Texas de Brazil blends the steak-centric cuisine of Texas with the traditional churrasco method of slow-roasting meat over an open flame grill to form a luscious meaty mélange. The full dinner ($39.99) marches out a cavalcade of choice cuts, allowing diners to welcome continuous windfalls of flavorful proteins. Brandish your table's provided card, green on one side, red on the other, and it will function as a meat traffic light that summons servers to either send stacks of seasoned beef, pork, or lamb skewers or halt plate traffic like a decorated culinary crossing guard. Or feel free to substitute greens for the grill by stepping into the sprawling salad-bar conga line ($24.99), two-stepping through toothsome goodies such as imported cheeses, steamed asparagus, and dozens of other hors d'oeuvres.
The chefs at each Copper Canyon Grill, a mid-Atlantic favorite, craft their regional American dishes from scratch every day. Their kitchens fill with flames and savory aromas as they roast meats and vegetables over hardwood fires, making customers happy, but leaving behind bare earth at local basketball arenas.
The kitchen yields hearty servings of grilled prime rib and filet mignon, ahi tuna and Atlantic salmon, and Delmarva-style crab dip and Eastern Shore jumbo lump crab cakes. It also tempts with a signature rotisserie chicken and jalapeño- and serrano-pepper cornbread baked in an iron skillet.
With plates of curried lamb and pad-thai noodles, the menu isn't the only place where fusion is found at Asian Fusion College Park—the eatery itself is one part restaurant, one part lounge, and one part banquet hall. The restaurant tempts taste buds with a mix of fast-food dishes made from Chinese, Thai, and Indian recipes, including pineapple fried rice, black-pepper calamari, and paneer cheese in a brown sauce. At Varsity Lounge, another culture is thrown into the melting pot in the form of American staples, such as wings and new york strip steaks. After devouring these bites, guests can listen to live music, belt out karaoke, giggle through a comedy show, or shoot billiards. Private events, such as weddings and preschool reunions, unfold in the ballroom, and an Indian catering menu dishes out handi goat masala and vegetable jalfraize.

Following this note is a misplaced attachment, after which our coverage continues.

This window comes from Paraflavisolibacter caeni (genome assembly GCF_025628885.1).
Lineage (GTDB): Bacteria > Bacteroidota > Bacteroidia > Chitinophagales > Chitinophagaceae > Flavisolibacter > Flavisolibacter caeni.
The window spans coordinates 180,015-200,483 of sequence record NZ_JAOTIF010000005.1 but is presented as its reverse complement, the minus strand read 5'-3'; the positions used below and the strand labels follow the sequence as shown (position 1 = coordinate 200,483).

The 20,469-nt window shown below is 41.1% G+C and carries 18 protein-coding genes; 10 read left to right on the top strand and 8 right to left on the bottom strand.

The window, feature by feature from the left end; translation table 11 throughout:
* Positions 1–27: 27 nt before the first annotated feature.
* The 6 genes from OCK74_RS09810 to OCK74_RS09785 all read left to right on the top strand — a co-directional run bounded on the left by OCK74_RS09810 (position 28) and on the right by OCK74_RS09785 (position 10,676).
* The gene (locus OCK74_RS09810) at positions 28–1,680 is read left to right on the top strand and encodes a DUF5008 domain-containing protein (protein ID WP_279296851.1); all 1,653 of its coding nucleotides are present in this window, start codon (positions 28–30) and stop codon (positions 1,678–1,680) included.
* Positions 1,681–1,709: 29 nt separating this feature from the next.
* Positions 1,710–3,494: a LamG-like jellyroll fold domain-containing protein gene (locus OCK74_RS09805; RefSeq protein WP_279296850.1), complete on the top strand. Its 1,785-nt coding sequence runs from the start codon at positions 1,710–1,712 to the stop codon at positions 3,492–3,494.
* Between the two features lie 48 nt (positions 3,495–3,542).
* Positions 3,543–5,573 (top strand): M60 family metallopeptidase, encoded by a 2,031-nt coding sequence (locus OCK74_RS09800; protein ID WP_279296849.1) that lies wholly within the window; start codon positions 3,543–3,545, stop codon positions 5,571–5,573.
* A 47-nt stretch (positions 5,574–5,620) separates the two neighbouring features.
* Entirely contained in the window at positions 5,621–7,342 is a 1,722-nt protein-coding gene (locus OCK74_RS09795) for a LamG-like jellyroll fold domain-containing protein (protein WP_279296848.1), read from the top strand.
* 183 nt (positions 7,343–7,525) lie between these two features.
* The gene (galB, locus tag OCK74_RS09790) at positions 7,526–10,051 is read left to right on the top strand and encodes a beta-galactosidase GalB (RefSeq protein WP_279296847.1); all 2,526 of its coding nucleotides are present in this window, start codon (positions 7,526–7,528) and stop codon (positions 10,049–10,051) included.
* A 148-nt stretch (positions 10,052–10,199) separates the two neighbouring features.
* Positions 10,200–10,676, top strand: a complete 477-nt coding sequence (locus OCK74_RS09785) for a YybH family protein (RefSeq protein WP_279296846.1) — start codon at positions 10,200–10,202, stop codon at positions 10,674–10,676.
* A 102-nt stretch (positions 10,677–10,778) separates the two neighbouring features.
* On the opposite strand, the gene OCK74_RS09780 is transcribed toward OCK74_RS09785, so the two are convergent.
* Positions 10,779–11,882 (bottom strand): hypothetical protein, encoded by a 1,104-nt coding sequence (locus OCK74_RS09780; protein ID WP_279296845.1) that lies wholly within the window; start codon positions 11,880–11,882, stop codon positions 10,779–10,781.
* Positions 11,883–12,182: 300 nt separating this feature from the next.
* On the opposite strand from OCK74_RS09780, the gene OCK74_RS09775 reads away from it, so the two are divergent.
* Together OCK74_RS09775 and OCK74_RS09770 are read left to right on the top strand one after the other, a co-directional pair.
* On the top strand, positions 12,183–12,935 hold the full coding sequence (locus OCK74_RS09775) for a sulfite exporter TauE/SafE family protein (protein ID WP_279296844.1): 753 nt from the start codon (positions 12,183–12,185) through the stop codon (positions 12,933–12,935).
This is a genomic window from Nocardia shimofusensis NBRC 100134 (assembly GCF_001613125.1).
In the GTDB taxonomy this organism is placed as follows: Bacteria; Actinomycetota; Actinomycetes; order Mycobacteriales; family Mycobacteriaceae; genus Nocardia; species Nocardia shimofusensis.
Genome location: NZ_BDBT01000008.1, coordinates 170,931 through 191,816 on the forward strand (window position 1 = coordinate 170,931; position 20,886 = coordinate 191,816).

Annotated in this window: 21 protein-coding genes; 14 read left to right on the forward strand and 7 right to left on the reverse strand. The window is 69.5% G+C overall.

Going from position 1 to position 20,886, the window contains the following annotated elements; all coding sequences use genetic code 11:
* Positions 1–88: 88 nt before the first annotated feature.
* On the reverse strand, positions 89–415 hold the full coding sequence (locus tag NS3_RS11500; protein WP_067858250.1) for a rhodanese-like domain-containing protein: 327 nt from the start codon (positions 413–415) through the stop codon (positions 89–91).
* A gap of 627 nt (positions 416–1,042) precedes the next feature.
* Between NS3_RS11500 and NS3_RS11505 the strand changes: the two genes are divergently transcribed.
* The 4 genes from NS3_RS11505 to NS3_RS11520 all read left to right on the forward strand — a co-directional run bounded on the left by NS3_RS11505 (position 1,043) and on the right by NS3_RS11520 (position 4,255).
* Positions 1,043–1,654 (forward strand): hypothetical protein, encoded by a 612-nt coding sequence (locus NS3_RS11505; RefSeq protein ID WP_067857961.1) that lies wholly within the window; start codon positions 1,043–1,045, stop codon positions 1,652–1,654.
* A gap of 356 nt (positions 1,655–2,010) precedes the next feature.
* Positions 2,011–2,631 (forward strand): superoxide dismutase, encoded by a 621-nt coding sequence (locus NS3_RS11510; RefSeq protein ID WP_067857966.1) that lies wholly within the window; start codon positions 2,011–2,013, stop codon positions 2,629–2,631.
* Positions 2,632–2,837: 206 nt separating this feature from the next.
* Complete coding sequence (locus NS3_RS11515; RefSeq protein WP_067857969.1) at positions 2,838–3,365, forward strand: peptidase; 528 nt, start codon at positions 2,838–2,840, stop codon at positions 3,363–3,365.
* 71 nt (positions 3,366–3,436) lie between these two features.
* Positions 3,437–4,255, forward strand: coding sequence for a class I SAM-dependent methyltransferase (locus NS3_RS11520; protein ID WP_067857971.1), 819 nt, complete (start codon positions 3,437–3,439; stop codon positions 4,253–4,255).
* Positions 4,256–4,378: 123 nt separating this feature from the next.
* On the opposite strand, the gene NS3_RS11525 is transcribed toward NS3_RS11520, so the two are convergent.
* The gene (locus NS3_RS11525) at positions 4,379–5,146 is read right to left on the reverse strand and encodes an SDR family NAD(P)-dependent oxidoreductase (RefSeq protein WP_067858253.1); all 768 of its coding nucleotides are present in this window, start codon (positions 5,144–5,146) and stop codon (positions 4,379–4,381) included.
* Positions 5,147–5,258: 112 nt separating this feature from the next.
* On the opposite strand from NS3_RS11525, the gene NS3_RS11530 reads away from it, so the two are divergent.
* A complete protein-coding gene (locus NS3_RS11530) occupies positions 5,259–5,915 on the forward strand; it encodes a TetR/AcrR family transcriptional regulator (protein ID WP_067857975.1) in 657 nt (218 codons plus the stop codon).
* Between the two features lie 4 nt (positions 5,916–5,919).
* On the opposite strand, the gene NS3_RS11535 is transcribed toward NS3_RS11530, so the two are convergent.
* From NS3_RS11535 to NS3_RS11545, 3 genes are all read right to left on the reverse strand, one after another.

Within Bossa Bistro & Lounge’s dining room, organic cuisine and grass-fed beef embellish authentic Brazilian small plates. Soft lighting and music wash over diners as they swap bites of the mandioca frita’s crispy yucca fries and cilantro sauce for morsels of beef tenderloin, testing out their water wings in a kalamata olive sauce atop the Xadrezinho plate. Spinach collard greens and mozzarella flood mouths that bite into bolinho de arroz rice croquettes drizzled with marinara sauce. While patrons nosh, they clink mojito and caipirinha cocktails in celebration of first anniversaries or second successful interactions with curmudgeonly neighbors.
Jordans 8's ingredient mixers grill hearty American favorites and roll an eclectic lineup of sushi. Flip through the grill menu to pinpoint an appetizer, such as the fried calamari, which sails to the gullet through a river of pineapple-coriander sauce on a hull of mixed greens ($8). Then elect an entree, such as the 14-ounce boneless rib-eye steak ($18), or one of 24 maki and nigiri sushi selections, one for every hour of sleep humans need in a week. The lava roll, one of many specialty rolls, juxtaposes shrimp tempura and shredded crab with aioli sauce ($11), and the roster of sushi and sashimi rolls amalgamate spices, vegetables, and raw fish ($9–$19), infusing the sushi menu with a wide range of flavors.
Franklin D. Roosevelt, Amelia Earhart, Robert Frost, and Calvin Coolidge were some of the first inhabitants of the walls of Occidental Grill & Seafood, where their autographed photos have since been joined by more than 1,500 statesmen, power brokers, and celebrities. Throughout the restaurant’s nearly 110 years in business, its various menus have served as a mirror to the major events of the 20th century, from the conserved portions that addressed the food shortage during World War I to the 1924 victory banquet for the World Series–winning Washington Senators. Today, following a massive renovation in its 100th year, executive chef Rodney Scruggs achieves the difficult task of paying homage to the past in forward-thinking dishes. Scruggs himself boasts quite the history in the culinary realm. His first job after studying culinary arts at Newbury College was—perhaps not so coincidentally—the Occidental, where he worked his way from a line cook to an executive sous chef. His career led him through some of the area’s most notable eateries before he returned to the Occidental, where he furthers simple combinations of fresh, local ingredients with refined touches and careful preparation. To wit, crispy soft-shell crab is accompanied by a sweat-pea puree, and roasted virginia rack of lamb hails from Border Springs Farm and sits beneath a coating of demi-glace. In addition to American craft beers and wines from around the globe, diners can honor the eatery’s legacy by sipping classic cocktails such as a rickey from Washington circa 1883 and a sidecar from 1920’s London. Surrounded by the aforementioned autographed photos, the main dining room exudes old-school elegance. From high, recessed ceilings, ornate bowl-shaped chandeliers dangle over white tablecloths in front of burgundy leather booths and windsor chairs. The wine room has a slightly darker décor, as the wine bottles lining the walls reflect the rich-chocolate color of high-backed leather chairs.